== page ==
When the wine goes in, strange things come out. — Johann Christoph Friedrich von Schiller
David opened a second bottle of wine and circled the room refilling glasses. Our guests were neighbors from the building next door whom I had ogled through binoculars and with whom, while passing by on the city streets, I’d shot the breeze. It was surreal to see such familiar strangers sitting in my living room. The conversation had followed the usual getting-to-know-you lines, with each person delivering a brief history of themselves. After learning about Eric’s new job as the manager of Neiman’s, a lull settled over the party. I was about to offer up more of David’s homemade rum cake when Kimberly jumped to a standing position, set her glass on the table, and exclaimed, “Hey! Y’all want to see my party trick?”
Rare is the person who would refuse an offer of entertainment. All heads nodded emphatically. While Kim prepared herself mentally and physically for her demonstration, the rest of us discussed the concept of the party trick.
“I’ve never heard anyone actually refer to them as ‘party tricks,’” I said. “Usually, someone just says, ‘Yo, look at what I can do.’”
“I can put my fist in my mouth,” said Shawn, Kim’s husband.
“Yeah, so can I,” I said. “But does that count as a ‘trick?’”
“Of course,” said Shawn. I wondered why the fist-in-the-mouth thing was so enthralling to people. The first time I did it, in response to a dare, those around me were astonished. As Kim removed her charm bracelet and set it on the counter, I pondered the possibilities: Is the fist-in-mouth a sexual thing? No, too bizarre-looking, and then it would be weird for Shawn to be doing it. Maybe a comedy thing. Yeah, that must be it.
“My friend Mary has a party trick,” said Robert, interrupting my thoughts. “She pulls her underwear up over her shoulders.” Before I’d finished wincing at the mental image of an extreme Melvin, Kim dropped to her knees and a hush fell over the room. She placed her splayed hands on the rug, and situated her head equidistant between them. Then she rocked forward until she gained enough momentum to hoist her legs above her. The feat of upside down balance was dazzling enough, but Cirque du Kimberly wasn’t over yet. Slowly, she spread her legs apart until she was nearly doing the mid-air splits, and then she dexterously scissored her legs forward and back. The room erupted into applause as everyone marveled at the demonstration, save for Shawn, who was familiar with his wife’s offbeat ability.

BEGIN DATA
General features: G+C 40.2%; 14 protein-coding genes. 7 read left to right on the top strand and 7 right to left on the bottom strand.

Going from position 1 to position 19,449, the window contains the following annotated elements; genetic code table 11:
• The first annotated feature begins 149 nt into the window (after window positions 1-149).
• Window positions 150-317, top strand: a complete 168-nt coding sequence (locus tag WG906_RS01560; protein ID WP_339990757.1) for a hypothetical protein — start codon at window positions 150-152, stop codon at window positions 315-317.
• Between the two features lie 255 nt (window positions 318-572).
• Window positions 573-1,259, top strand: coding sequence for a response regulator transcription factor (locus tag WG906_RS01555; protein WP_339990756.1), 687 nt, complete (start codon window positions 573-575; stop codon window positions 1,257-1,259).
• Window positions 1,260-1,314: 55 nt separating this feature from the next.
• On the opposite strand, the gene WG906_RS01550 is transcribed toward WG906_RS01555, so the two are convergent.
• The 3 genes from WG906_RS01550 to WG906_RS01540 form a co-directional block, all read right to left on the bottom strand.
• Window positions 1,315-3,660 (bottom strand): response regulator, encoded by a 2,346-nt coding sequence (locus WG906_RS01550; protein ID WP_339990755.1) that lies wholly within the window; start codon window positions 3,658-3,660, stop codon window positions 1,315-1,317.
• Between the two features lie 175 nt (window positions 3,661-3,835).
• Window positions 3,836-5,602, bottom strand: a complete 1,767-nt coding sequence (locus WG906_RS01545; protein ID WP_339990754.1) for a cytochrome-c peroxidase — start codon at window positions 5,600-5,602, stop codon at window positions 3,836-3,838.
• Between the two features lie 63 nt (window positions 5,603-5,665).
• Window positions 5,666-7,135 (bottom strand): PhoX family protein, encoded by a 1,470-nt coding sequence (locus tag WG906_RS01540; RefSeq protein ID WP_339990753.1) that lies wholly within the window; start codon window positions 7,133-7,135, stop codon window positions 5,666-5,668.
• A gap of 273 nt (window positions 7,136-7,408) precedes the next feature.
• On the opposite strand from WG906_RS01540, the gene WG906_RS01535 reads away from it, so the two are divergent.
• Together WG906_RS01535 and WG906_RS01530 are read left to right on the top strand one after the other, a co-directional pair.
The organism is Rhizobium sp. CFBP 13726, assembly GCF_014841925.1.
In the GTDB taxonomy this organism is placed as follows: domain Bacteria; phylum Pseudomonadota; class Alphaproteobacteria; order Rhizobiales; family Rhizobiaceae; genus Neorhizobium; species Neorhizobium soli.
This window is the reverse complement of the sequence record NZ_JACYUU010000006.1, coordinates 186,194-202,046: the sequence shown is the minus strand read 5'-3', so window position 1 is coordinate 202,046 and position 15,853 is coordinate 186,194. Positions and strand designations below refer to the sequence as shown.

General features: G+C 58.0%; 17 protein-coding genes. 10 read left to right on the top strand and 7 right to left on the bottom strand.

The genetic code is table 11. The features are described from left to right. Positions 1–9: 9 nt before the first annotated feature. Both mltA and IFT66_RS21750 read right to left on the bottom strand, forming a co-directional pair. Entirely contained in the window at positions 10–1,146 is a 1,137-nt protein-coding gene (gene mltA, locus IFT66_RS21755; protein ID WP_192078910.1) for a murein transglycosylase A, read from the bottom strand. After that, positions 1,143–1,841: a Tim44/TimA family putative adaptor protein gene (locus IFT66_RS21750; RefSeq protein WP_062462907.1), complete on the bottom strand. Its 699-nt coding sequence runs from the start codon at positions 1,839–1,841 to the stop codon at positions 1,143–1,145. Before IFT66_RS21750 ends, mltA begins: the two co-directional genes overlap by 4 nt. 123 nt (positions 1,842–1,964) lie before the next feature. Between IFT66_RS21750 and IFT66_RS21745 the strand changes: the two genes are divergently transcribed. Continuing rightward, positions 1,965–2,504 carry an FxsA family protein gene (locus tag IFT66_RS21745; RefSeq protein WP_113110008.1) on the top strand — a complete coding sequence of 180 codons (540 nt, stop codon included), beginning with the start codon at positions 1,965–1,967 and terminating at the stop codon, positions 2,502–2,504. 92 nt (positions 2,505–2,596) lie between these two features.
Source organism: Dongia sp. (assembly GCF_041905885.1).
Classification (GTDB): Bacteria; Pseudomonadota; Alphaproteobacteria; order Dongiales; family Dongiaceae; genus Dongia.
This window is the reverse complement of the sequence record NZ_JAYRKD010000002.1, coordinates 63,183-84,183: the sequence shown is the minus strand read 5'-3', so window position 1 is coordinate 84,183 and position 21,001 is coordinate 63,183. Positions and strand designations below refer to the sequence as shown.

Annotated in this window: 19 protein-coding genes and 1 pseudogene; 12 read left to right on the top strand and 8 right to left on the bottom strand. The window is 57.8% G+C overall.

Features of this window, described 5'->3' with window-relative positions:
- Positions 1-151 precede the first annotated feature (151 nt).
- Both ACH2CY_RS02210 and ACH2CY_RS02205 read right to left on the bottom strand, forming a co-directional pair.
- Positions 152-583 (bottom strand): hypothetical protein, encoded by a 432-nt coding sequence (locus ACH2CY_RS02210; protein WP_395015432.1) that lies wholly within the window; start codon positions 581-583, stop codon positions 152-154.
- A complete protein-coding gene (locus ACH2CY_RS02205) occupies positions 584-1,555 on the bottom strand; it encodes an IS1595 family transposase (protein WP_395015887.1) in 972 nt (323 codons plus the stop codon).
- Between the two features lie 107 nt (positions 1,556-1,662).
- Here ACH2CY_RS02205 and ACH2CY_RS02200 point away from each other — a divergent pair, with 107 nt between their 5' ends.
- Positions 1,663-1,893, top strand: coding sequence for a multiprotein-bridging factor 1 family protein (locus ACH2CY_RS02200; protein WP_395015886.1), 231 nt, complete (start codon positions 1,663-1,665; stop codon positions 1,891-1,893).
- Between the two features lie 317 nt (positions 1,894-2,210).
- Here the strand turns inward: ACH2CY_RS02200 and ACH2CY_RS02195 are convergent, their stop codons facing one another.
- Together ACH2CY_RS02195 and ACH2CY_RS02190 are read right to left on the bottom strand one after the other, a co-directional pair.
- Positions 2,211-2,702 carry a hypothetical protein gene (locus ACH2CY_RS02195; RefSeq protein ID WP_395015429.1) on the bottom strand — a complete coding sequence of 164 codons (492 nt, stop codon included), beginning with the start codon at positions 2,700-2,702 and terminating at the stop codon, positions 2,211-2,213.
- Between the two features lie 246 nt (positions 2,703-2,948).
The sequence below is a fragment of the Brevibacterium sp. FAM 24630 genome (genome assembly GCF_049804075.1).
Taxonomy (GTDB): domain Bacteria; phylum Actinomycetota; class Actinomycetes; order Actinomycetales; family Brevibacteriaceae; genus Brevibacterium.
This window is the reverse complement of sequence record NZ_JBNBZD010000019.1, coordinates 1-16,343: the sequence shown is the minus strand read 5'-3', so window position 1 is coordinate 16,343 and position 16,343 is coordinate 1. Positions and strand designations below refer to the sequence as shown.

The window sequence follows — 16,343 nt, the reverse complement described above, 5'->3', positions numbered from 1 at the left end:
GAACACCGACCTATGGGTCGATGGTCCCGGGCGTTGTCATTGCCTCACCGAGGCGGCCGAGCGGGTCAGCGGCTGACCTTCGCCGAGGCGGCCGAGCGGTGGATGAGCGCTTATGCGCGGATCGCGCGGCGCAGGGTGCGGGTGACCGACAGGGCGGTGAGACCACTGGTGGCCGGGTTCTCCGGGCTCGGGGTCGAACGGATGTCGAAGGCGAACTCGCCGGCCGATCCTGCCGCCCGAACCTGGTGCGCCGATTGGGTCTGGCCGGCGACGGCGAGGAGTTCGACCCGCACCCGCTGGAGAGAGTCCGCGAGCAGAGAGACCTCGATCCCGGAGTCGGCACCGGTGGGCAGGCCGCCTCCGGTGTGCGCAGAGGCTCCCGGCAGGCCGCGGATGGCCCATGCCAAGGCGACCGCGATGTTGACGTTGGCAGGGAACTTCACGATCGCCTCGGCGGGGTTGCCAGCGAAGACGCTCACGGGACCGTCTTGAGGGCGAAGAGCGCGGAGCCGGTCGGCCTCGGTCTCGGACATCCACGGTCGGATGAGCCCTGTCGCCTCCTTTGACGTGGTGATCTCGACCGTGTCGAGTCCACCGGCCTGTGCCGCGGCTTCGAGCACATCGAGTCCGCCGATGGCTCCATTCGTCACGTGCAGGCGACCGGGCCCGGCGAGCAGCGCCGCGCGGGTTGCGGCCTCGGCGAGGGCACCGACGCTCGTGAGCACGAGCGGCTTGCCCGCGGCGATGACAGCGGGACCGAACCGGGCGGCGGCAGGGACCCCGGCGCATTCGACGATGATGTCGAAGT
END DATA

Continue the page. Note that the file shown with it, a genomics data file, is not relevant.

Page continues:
When Kim returned to her seat and snatched up her glass, the air in the room seemed more buoyant; by displaying her lighthearted trick, she had shattered what was left of the ice between us. After Kim’s one-woman talent pageant, the talk was all tricks. Kim explained how her trick originated during a visit with her sister-in-law. After a few drinks one night, Shawn’s sister Stephanie asked Shawn and Kim to reveal their party tricks. Shawn went about cramming his sizeable fist into his not-so-giant muzzle. Kim, however, confessed she didn’t have anything. Stephanie, who hypocritically had no trick of her own, told Kim she’d better think of one fast or see herself to the door. Kim balked at first, but when Stephanie pulled the ol’ “It’s my house” routine (and, as Kim remembers, there was plenty more party to be had), it struck her that, as a child, she had been able to stand on her head. After a failed attempt or two, and with Shawn holding her skirt against her legs for the sake of decency, Kim succeeded, and was granted another drink. The scissoring was a recent flourish.
When one displays a unique ability, it surprises and delights a crowd. Or grosses them out. At a few parties in high school, I’d witnessed people risk injury by attempting (and succeeding) to ignite gas expelled from their buttocks. Sometimes, tricks can take on a freak-show quality, as is the case with those who are double-jointed or minored in circus arts.
When asked what he could do, David shrugged. “I don’t have a party trick,” he said with a frown. “But I do have a super power,” he offered hopefully, and explained that if a party at someone’s house ran through the night, he could prepare a gourmet breakfast from whatever foods he found in the fridge and cupboards the following morning.
“That doesn’t count,” I snapped, perhaps a bit defensively. Aside from wiggling my ears and raising each of my brows independently — both pathetic facial twitches that paled in comparison to headstand scissors — I had nothing. If the rest of my friends had tricks, they were holding out. I began to wonder about all the delightful, lull-busting amusements I’d been missing out on.
Outside the party context, I asked around. I learned that my friend Janet used to press a thumbtack into her big toe. This earned her a lot of free drinks for a while, as people bet she wouldn’t puncture her piggy (what she hadn’t told them was that, due to a childhood accident, all feeling in that toe was lost). But, tragically, during one such performance at the age of 28, Janet’s toe tingled back to life, and she was forced to retire the trick. My friend Sarah, a paragon of maturity, said goodbye to her trick long before she became a high school teacher. Sarah used to wow friends with her aptitude for eructation — she could burp the entire alphabet without pause, and without the aid of a carbonated beverage.
Ollie said he could sing like Kermit, after which I made a mental note to give him some extra wine at my next gathering. Next time I see Al, I plan to throw him three random objects à la the Flying Karamazov Brothers — apparently, Al can juggle anything. I’ve seen Ron make the monkey face, but that ape-dance thing he mentioned sounds a lot more exuberant.